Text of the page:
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You May Swear on the Bible, but It's Not in the Bible

Page 2 / IDEAS, TRENDS, STYLE AND BUZZ

September 11, 2000|BILL BROADWAY | WASHINGTON POST

Some faith adages roll off the tongue, like "God helps those who help themselves." But that particular saying is not biblical and, in fact, violates a primary scriptural teaching that only God determines a person's destiny, according to religion analyst George Barna.

To see how many people would agree with the saying, Barna included it among 14 statements in a survey of religious beliefs conducted recently by his Oxnard-based research organization. The survey was intended to see whether religious attitudes of Americans coincide with Old and New Testament teachings.

The results of Barna's dozen or so yearly surveys on faith and culture are meant to help Christian pastors and groups focus their ministries.

"God helps those who help themselves" is an ancient proverb that shows up in the literature of many cultures, including a 1736 edition of Benjamin Franklin's "Poor Richard's Almanac." But it does not appear in the Bible and suggests a spiritual self-reliance inconsistent with Christianity, said David Kinnaman, vice president of the Barna Research Group.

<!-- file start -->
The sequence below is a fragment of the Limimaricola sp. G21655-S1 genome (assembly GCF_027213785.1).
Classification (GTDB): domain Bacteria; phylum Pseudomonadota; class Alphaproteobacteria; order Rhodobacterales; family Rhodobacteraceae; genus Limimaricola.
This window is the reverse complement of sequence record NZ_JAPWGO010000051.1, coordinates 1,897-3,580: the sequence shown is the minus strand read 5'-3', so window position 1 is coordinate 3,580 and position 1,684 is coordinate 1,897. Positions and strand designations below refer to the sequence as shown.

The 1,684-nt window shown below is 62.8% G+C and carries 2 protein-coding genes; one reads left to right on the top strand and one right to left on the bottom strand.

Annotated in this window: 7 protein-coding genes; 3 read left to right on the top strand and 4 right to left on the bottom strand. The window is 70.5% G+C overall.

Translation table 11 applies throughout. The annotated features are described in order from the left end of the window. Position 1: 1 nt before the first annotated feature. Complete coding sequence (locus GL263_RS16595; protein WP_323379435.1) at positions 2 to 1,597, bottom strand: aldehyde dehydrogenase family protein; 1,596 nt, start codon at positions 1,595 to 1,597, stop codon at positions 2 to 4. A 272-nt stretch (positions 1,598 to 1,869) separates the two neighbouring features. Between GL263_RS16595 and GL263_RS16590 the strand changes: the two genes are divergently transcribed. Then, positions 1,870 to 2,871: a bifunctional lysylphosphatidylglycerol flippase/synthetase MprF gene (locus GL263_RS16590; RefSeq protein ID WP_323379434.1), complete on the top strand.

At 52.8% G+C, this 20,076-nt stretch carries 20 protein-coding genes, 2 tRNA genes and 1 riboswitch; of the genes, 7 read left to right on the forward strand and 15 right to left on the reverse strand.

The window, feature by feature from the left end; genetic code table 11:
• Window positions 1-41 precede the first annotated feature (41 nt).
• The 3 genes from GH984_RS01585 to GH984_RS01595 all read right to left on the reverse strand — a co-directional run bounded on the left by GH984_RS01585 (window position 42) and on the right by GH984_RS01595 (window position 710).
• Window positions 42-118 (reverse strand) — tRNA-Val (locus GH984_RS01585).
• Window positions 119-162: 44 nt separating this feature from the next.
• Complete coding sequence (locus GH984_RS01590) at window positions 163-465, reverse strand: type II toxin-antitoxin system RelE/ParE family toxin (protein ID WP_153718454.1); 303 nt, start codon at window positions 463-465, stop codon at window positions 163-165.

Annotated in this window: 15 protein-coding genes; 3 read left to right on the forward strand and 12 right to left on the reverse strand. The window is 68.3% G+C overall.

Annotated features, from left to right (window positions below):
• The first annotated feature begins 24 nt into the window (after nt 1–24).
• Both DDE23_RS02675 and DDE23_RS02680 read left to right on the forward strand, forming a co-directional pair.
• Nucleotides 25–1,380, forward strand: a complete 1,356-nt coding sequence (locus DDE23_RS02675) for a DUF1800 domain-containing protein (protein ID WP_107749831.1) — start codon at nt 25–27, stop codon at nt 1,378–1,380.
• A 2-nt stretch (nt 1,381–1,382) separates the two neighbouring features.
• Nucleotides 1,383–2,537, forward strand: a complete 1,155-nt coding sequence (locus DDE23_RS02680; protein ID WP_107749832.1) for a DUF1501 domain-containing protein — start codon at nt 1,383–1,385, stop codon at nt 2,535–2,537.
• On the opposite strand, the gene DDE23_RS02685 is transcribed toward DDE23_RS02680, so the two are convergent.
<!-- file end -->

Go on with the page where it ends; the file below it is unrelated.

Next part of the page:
Yet when asked to comment on the statement "The Bible teaches that God helps those who help themselves," 75% of the 1,002 survey respondents agreed.

Kinnaman estimated that more than 30 faiths were represented in the random telephone sampling of U.S. adults, including Christians, Jews, Buddhists, Baha'is and Muslims. Atheists also were represented.

"The fact that most adults, born again or not, believe the Bible teaches that God helps those who help themselves exposes our theological cornerstone--that we are the center of all things, that it is up to us to determine our destiny, and that God is merely our assistant, not our foundation," Barna wrote in his analysis of the survey.

Among other "conflicting positions" with the Bible, 61% of all respondents said the holy spirit is a symbol of God's presence but not a living entity, and 58% denied the existence of Satan; a substantial minority, 44%, said all faiths are basically the same.

Barna called "astonishing" the numbers of born-again Christians whose views appear to conflict with the Bible. More than 40% of that group believe that the "God helps those who help themselves" proverb is biblically based and that the holy spirit and Satan do not exist. More than 20% denied Jesus' physical resurrection and said Jesus the man was a sinner.

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